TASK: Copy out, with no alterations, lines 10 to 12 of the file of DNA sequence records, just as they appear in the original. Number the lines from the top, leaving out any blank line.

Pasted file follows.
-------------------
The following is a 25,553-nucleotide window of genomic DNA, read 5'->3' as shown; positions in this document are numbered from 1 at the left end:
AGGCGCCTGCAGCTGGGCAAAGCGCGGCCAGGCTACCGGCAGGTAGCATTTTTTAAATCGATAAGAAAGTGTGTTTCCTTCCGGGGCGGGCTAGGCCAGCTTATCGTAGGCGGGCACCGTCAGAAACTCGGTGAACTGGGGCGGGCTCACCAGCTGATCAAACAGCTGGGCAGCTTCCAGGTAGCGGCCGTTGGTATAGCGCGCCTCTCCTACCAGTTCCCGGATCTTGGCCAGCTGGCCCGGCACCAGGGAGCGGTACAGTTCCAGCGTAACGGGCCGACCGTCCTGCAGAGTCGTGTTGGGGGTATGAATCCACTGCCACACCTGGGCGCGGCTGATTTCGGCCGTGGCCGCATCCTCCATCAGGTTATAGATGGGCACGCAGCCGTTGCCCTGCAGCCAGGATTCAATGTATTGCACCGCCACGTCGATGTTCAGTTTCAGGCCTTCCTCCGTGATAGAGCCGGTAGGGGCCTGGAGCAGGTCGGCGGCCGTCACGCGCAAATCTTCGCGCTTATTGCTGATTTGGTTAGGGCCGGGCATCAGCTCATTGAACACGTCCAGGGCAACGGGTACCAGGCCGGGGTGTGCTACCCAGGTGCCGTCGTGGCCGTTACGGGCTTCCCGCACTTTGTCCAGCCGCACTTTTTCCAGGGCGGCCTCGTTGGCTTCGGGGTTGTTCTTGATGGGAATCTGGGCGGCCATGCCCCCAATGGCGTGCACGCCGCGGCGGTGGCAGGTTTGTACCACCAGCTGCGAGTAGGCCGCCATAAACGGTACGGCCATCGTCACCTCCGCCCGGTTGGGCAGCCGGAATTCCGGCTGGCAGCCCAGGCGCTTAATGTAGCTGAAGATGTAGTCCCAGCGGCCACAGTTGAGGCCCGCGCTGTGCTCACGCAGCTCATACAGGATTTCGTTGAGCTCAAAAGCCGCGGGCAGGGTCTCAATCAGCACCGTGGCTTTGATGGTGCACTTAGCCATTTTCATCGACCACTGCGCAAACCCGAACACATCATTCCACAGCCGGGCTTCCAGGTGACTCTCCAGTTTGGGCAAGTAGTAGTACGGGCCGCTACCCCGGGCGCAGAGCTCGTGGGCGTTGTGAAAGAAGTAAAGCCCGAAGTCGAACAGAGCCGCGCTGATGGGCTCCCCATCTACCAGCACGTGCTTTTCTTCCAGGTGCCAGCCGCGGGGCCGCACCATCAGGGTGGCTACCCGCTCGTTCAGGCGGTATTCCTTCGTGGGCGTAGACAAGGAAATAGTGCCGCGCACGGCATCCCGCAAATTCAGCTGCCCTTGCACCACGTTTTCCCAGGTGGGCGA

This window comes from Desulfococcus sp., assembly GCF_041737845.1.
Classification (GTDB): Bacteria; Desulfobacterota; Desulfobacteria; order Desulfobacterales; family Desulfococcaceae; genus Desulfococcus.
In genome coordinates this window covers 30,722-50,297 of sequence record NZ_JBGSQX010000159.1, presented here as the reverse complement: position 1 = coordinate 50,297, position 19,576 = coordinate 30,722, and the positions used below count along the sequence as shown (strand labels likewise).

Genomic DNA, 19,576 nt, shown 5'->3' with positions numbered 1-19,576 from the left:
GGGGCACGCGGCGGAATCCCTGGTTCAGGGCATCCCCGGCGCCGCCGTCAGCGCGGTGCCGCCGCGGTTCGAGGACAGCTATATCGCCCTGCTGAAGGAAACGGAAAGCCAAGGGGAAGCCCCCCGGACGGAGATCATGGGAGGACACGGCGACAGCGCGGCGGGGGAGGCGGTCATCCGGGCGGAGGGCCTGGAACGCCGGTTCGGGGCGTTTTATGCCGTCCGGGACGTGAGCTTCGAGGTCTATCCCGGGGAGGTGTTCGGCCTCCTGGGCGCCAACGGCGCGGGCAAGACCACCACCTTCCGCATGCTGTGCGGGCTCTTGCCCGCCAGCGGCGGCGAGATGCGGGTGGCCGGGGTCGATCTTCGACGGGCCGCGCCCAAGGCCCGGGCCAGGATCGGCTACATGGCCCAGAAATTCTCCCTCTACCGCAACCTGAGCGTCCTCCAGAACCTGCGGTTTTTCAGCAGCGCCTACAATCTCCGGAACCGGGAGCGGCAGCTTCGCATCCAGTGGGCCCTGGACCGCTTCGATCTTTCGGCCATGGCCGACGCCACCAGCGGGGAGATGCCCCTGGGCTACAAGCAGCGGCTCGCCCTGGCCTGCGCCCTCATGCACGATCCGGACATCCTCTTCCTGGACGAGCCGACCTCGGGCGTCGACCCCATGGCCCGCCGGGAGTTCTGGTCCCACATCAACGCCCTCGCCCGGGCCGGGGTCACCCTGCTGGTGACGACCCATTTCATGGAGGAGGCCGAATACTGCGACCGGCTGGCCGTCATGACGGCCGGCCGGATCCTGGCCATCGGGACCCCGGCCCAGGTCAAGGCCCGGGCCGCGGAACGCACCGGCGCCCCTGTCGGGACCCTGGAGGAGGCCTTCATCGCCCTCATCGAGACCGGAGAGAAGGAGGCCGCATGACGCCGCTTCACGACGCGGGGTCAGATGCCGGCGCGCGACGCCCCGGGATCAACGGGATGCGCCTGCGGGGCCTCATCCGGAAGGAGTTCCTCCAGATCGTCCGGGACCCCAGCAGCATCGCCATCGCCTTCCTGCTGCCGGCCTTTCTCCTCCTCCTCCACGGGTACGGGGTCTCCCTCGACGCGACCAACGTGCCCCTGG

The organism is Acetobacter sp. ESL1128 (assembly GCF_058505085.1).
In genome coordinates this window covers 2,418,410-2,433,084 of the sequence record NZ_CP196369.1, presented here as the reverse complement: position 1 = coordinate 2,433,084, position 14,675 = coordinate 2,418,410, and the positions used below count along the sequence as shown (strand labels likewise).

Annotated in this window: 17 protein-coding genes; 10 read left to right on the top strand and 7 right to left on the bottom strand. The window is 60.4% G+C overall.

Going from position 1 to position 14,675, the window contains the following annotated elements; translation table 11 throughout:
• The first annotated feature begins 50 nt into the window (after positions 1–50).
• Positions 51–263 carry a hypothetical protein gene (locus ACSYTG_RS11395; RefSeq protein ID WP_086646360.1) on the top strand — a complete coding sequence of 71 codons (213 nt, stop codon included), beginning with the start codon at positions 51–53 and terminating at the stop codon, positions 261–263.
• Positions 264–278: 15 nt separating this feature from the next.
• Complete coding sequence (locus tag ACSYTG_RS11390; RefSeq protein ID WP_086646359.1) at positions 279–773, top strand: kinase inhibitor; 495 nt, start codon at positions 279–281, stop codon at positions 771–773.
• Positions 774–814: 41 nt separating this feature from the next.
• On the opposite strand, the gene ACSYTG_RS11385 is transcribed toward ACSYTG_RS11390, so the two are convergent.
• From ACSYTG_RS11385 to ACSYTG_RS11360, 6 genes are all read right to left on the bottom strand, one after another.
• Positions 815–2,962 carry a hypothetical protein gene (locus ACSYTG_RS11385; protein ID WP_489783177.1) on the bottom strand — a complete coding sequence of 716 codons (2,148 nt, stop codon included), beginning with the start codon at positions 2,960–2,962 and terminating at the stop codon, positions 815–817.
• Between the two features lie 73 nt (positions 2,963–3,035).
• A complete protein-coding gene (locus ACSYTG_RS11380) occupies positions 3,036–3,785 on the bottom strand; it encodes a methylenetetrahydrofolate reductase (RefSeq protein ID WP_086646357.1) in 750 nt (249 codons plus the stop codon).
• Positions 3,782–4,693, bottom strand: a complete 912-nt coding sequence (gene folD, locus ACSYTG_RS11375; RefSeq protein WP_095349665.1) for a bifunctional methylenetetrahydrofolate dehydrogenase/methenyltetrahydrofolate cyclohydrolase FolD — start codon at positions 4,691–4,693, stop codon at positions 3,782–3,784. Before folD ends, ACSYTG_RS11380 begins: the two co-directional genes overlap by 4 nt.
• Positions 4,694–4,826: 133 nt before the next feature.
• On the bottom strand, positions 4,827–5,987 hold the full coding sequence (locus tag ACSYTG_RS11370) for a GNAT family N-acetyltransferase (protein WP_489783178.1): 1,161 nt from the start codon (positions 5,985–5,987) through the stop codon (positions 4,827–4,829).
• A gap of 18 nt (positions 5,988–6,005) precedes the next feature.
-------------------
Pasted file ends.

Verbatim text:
Annotated in this window: 17 protein-coding genes; 10 read left to right on the top strand and 7 right to left on the bottom strand. The window is 60.4% G+C overall.

Going from position 1 to position 14,675, the window contains the following annotated elements; translation table 11 throughout:
• The first annotated feature begins 50 nt into the window (after positions 1–50).